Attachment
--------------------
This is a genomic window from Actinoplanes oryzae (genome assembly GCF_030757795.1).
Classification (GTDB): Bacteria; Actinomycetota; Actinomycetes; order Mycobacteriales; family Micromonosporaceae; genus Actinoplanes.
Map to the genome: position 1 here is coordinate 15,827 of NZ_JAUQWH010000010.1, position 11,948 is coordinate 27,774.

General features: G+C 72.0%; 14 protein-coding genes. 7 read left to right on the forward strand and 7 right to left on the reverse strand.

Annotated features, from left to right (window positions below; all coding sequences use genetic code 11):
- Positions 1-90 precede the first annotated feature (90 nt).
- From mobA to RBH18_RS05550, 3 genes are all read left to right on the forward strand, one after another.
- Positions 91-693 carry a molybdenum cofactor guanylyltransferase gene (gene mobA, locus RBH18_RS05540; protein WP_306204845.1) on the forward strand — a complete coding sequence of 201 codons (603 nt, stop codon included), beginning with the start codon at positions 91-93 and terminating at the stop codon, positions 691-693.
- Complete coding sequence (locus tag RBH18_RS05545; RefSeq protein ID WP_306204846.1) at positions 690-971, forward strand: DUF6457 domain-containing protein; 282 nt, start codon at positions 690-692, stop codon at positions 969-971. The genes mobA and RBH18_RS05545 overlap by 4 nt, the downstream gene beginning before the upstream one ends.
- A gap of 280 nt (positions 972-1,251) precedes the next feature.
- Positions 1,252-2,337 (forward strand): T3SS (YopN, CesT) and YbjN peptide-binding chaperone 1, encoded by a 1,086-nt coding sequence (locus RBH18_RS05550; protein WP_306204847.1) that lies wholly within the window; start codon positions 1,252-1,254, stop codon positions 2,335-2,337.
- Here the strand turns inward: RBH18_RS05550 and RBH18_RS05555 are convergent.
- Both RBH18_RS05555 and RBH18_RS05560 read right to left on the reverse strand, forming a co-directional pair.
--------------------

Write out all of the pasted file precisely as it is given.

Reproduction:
This is a genomic window from Actinoplanes oryzae (genome assembly GCF_030757795.1).
Classification (GTDB): Bacteria; Actinomycetota; Actinomycetes; order Mycobacteriales; family Micromonosporaceae; genus Actinoplanes.
Map to the genome: position 1 here is coordinate 15,827 of NZ_JAUQWH010000010.1, position 11,948 is coordinate 27,774.

General features: G+C 72.0%; 14 protein-coding genes. 7 read left to right on the forward strand and 7 right to left on the reverse strand.

Annotated features, from left to right (window positions below; all coding sequences use genetic code 11):
- Positions 1-90 precede the first annotated feature (90 nt).
- From mobA to RBH18_RS05550, 3 genes are all read left to right on the forward strand, one after another.
- Positions 91-693 carry a molybdenum cofactor guanylyltransferase gene (gene mobA, locus RBH18_RS05540; protein WP_306204845.1) on the forward strand — a complete coding sequence of 201 codons (603 nt, stop codon included), beginning with the start codon at positions 91-93 and terminating at the stop codon, positions 691-693.
- Complete coding sequence (locus tag RBH18_RS05545; RefSeq protein ID WP_306204846.1) at positions 690-971, forward strand: DUF6457 domain-containing protein; 282 nt, start codon at positions 690-692, stop codon at positions 969-971. The genes mobA and RBH18_RS05545 overlap by 4 nt, the downstream gene beginning before the upstream one ends.
- A gap of 280 nt (positions 972-1,251) precedes the next feature.
- Positions 1,252-2,337 (forward strand): T3SS (YopN, CesT) and YbjN peptide-binding chaperone 1, encoded by a 1,086-nt coding sequence (locus RBH18_RS05550; protein WP_306204847.1) that lies wholly within the window; start codon positions 1,252-1,254, stop codon positions 2,335-2,337.
- Here the strand turns inward: RBH18_RS05550 and RBH18_RS05555 are convergent.
- Both RBH18_RS05555 and RBH18_RS05560 read right to left on the reverse strand, forming a co-directional pair.